As a plan to create a pedestrian only area in Pike/Pine’s nightlife zone moves forward, an equally audacious machination in an entirely different gear is also being readied for the two-block radius.
Rancho Bravo’s drive-thru is a “go.”
“I want to make sure the pedestrians and people in the cars are safe,” Rancho’s Freddy Rivas tells CHS.
Sometime likely in June, the not-so-new feature at the six-year-old Mexican joint will swing back into action. The signs are being painted, the menu boards and ordering intercom box have been in place all along.
The drive-thru is likely to instantly become a nightlife magnet on scale with the ultimately doomed Broadway Jack in the Box…
The drive-thru is likely to instantly become a nightlife magnet on scale with the ultimately doomed Broadway Jack in the Box which sometimes required SPD traffic control at the height of its weekend business hours. If Mix were rapping in the early 2000s, he might have made a different choice. Meanwhile, Capitol Hill, like any good American neighborhood, has a good history of food and cars intertwined.
Now, Rancho will suddenly become the only operating drive-thru restaurant in Seattle’s core. The Pike/Pine scene already attracts plenty of cruisers despite a slow go on clogged Friday and Saturday night roads. Expect a scene.
“First, we have to have enough people,” Rivas said of the logistics of opening what he believes will be a new feature that will significantly increase sales volumes at the restaurant. “We are ramping up.”
Rivas said there isn’t much left to be done to prepare the drive-thru component to become fully operational. The old fast food chain restaurant’s lane is still in place and has been used as employee parking. Rivas said he is also planning to add driveway mirrors to help make the entrance and exit safer for drivers, pedestrians, and bicyclists. The restaurant at the corner of 10th and Pine across from Cal Anderson is open seven days a week starting at 10:30 AM, stays open until 10:30 PM on Sunday through Tuesday, midnight on Wednesday and Thursday, and 3 AM on Friday and Saturday nights.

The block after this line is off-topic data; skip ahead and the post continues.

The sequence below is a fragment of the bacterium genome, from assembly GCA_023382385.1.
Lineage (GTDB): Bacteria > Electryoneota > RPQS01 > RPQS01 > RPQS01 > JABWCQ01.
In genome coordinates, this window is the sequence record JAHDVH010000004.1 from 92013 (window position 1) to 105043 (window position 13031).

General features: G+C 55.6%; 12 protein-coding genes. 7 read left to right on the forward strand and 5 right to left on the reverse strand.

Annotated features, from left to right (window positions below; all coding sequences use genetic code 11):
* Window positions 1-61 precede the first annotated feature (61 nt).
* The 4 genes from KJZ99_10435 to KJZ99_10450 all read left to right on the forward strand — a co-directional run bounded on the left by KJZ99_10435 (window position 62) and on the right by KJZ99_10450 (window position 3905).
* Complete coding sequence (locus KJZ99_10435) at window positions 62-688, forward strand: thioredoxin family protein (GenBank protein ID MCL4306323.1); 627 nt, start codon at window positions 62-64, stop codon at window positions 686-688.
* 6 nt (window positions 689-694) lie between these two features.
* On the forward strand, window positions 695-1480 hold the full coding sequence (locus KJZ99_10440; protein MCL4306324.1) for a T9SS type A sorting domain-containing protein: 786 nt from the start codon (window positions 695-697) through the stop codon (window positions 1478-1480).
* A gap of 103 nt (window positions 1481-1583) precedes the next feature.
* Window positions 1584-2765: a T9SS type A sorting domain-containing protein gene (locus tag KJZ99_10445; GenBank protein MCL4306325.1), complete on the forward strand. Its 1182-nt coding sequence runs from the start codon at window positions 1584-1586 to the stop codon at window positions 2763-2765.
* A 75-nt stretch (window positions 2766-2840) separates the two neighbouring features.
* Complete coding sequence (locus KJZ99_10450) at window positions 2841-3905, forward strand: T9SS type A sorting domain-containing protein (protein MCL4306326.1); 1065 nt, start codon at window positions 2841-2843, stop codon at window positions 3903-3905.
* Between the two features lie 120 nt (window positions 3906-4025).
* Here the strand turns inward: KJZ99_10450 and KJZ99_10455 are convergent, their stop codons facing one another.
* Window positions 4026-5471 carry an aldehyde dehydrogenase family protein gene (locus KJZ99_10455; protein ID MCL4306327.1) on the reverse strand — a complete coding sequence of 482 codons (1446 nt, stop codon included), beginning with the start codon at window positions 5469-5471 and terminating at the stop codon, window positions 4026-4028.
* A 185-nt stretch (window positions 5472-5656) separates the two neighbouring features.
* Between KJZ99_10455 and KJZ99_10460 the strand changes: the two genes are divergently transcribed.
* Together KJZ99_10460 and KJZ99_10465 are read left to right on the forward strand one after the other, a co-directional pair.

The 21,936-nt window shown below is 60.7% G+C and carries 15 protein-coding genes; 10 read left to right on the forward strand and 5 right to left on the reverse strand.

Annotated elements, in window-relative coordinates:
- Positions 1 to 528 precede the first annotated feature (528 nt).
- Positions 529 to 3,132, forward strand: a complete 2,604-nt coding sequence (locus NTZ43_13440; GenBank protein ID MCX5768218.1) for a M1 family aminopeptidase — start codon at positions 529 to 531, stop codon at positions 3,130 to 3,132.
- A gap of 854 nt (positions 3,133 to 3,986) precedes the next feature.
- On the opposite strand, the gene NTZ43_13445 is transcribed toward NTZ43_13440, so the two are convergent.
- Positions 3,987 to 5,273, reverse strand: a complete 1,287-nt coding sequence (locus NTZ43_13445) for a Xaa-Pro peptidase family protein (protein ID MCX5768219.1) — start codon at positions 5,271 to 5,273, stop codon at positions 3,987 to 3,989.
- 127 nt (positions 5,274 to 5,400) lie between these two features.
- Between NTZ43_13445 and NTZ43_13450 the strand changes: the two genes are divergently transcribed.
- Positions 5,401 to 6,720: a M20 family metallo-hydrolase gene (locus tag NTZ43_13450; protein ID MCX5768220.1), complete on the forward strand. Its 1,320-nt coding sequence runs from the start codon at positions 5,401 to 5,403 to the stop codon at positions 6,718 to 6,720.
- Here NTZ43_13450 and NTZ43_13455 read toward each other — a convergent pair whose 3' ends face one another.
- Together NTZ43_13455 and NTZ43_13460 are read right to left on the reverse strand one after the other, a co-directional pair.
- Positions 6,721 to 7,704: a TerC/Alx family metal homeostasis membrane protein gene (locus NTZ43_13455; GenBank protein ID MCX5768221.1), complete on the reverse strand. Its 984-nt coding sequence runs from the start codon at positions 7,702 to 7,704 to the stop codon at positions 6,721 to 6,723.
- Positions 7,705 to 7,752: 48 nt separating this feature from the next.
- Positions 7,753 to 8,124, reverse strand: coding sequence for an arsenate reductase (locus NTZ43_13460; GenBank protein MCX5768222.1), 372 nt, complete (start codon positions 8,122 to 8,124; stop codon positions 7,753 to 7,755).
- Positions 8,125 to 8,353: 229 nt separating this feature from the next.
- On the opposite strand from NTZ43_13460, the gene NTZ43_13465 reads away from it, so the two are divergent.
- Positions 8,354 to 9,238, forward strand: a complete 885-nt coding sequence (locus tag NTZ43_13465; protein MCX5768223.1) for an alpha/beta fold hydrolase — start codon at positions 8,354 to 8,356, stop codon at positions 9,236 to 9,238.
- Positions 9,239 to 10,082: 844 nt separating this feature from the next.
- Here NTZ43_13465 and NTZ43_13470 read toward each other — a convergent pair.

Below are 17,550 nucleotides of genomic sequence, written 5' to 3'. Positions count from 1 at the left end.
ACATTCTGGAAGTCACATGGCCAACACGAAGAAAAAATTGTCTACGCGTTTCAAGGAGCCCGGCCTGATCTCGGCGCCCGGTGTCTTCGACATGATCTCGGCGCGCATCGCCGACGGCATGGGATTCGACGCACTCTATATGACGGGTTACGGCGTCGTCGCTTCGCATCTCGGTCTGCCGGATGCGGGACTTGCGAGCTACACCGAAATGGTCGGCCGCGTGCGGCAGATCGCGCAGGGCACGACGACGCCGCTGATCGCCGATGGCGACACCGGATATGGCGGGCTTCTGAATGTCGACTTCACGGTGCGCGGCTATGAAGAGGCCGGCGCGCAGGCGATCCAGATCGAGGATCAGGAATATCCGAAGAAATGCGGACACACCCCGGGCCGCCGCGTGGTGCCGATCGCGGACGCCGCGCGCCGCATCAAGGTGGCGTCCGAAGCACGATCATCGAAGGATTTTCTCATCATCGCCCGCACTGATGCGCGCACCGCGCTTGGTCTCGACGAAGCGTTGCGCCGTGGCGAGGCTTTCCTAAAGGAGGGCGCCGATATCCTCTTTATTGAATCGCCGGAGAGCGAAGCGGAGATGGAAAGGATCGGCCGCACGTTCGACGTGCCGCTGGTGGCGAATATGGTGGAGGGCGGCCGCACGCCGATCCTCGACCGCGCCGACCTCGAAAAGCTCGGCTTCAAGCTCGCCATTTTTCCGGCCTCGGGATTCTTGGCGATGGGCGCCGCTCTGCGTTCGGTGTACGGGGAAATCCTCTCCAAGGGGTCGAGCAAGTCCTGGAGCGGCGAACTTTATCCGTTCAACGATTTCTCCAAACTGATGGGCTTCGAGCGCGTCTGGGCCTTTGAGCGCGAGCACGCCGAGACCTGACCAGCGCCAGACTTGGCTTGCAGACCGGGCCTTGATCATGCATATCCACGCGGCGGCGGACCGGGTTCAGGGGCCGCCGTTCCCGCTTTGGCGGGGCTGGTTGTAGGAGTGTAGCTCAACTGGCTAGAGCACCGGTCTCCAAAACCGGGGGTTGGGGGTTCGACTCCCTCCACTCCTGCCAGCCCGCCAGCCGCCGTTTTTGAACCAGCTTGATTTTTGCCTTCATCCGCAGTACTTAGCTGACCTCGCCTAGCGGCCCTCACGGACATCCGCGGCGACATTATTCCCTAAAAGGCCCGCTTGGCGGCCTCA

Reactivating the drive-thru has been a goal for Rivas from the day he opened the affordable and muy auténtico Rancho Bravo on Capitol Hill in the converted KFC in spring 2009. Despite Pike/Pine’s designation as a pedestrian zone, the fast food chain’s parking lot and drive-thru was passed along to Rancho Bravo as a continued use of the facilities.
CHS asked the Department of Planning and Development for more information about the drive-thru but we were told they would need more time to review the situation. A few years back when we first learned about Rivas’s drive-thru ambitions, a DPD spokesperson told CHS that because Rancho Bravo had begun operations on the property within a year of KFC parent Tricon Global’s exit, the continued use of the drive-thru was allowed. In the meantime, any other neighborhood businesses that might want to add a new drive-thru of their own are out of luck.
The Seattle Department of Transportation, meantime, told CHS that drive-thrus are a DPD issue. And the state liquor board told CHS that Rancho’s liquor license doesn’t mean it can’t also operate a drive-thru. But, no, you can’t buy beer.
The move continues a series of investments and improvements Rivas has had planned for Rancho Bravo’s E Pine location and is now putting in place now that it appears the development eventually planned for the corner has been moved, at least for now, to the backseat. Now, He’s busy preparing for an exciting summer at the popular restaurant.
“My goal is for this to run smoothly and positive,” Rivas said.